Is your menstrual cycle the key to boosting your fitness?

Cycle syncing – doing different types of exercise according to the time of month – will not only help your workouts, it could help you manage PMS, too.

Exercising regularly is key to health and wellbeing but if you work out exactly the same way everyday, it might be time to start doing something called cycle syncing instead.

“Cycle syncing is taking advantage of your menstrual cycle when we think about planning elements such as diet and exercise,” gynaecologist Dr Raelia Lew tells The House of Wellness TV.

“Having a bit of knowledge and education about the menstrual cycle and being able to predict how we might feel at a different time of the month or in a particular week of our cycle is something that can empower us to plan activities that suit how we’re likely to physically feel,” Dr Lew says.

Why cycle syncing is a smart move

As well as matching your workouts to your mood, cycle syncing can deliver health benefits, too.

Personal trainer, women’s hormone coach and founder of Beautiful Bodies Society, Jade Leray explains:

“It’s about making your cycle work for rather than against you in order to achieve your health goals, as well as balancing your hormones to help make your cycle more enjoyable and manageable when it comes to cravings, mood, energy levels and sleep,” Jade says.

Jade, who has recently launched a new app called Get Synced by BBS which helps women unlock the power of their period using a sync-to-cycle approach, explains the link between hormone changes and exercise:

“For example, progesterone is very stress sensitive and it’ll disappear quickly at a time when we need it to stick around, if we have too much stress from high-intensity workouts during the luteal phase of our cycle,” she says.

“This can then lead to stronger symptoms of PMS.”

How to adjust your training around your cycle

To understand this it’s important to understand how hormones fluctuate.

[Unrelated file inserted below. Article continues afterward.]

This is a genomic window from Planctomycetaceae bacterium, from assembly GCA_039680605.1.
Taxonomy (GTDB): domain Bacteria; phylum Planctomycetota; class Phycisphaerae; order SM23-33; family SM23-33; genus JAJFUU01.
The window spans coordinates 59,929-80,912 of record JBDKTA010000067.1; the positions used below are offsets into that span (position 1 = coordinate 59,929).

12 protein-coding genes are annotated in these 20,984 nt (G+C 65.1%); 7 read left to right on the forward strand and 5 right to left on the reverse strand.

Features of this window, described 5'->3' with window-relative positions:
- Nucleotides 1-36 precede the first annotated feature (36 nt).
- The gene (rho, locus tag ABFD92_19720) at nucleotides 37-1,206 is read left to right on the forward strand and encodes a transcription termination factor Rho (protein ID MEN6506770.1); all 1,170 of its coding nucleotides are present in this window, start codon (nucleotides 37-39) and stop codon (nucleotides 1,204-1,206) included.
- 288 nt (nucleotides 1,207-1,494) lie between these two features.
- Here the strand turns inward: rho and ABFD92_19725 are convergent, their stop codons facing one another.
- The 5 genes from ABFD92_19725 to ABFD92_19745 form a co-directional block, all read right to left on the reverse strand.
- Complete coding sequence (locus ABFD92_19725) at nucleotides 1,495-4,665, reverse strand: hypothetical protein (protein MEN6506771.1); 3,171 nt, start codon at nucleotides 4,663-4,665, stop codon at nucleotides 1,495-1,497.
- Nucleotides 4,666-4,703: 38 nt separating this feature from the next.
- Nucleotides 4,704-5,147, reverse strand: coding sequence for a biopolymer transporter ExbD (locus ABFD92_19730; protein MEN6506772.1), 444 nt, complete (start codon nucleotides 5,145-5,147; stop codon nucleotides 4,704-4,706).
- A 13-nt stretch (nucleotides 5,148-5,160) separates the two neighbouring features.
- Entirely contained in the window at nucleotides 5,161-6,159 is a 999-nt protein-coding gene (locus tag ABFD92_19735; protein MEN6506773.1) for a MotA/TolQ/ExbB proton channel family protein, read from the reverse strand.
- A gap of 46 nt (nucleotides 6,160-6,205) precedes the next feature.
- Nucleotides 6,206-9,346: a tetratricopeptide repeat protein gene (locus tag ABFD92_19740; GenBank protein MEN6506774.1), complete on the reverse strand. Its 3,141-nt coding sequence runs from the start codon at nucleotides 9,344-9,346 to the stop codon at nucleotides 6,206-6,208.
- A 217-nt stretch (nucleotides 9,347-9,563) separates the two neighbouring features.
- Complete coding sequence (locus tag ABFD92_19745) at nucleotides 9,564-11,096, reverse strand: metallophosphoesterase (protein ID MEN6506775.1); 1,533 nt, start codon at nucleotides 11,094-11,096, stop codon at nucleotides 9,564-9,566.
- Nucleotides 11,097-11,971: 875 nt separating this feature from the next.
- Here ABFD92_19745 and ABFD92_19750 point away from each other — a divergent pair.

“Women who have a menstrual cycle have different hormone levels at different times of the month,” Dr Lew says.

“Specifically in reference to the hormone oestrogen and the hormone progesterone.”

In simple terms, during the first half of a four-week menstrual cycle, which is called the follicular phase, levels of oestrogen progressively increase while progesterone stays low.

Oestrogen levels surge around ovulation, which in a text-book cycle occurs two weeks in, and it’s during the second half of the cycle, called the luteal phase, that progesterone levels peak.

“Oestrogen makes us feel motivated,” Dr Lew says.

“It makes us feel drive, it makes us energised.

“Someone who is cycle syncing might time their more intense goals and try and achieve their more intense exercise thresholds at that time.

“It’s the hormone that’s really taken advantage of by athletes.

“When we ovulate we release that egg and the cells of our ovaries switch gear and start to make the hormone progesterone.”

Dr Lew says progesterone can make us feel more bloated, moody and tired, as well as making ligaments a bit more stretchy, which can increase the risk of injury.

“At this phase of the menstrual cycle things like low key exercise are recommended, more like yoga or pilates.”

Why you need to know your cycle

Menstrual cycles last an average of 28 days, but this varies between women and even from cycle to cycle.

Similarly, the exact length of your follicular and luteal phases will be unique to you, too.

Tracking your cycle for few months by keeping note of when your period starts, as well as recording signs of ovulation and symptoms of PMS, will help you get to know your cycle. There are also apps that you can use to track your cycle.

More on menstrual health:

Written by Karen Fittall.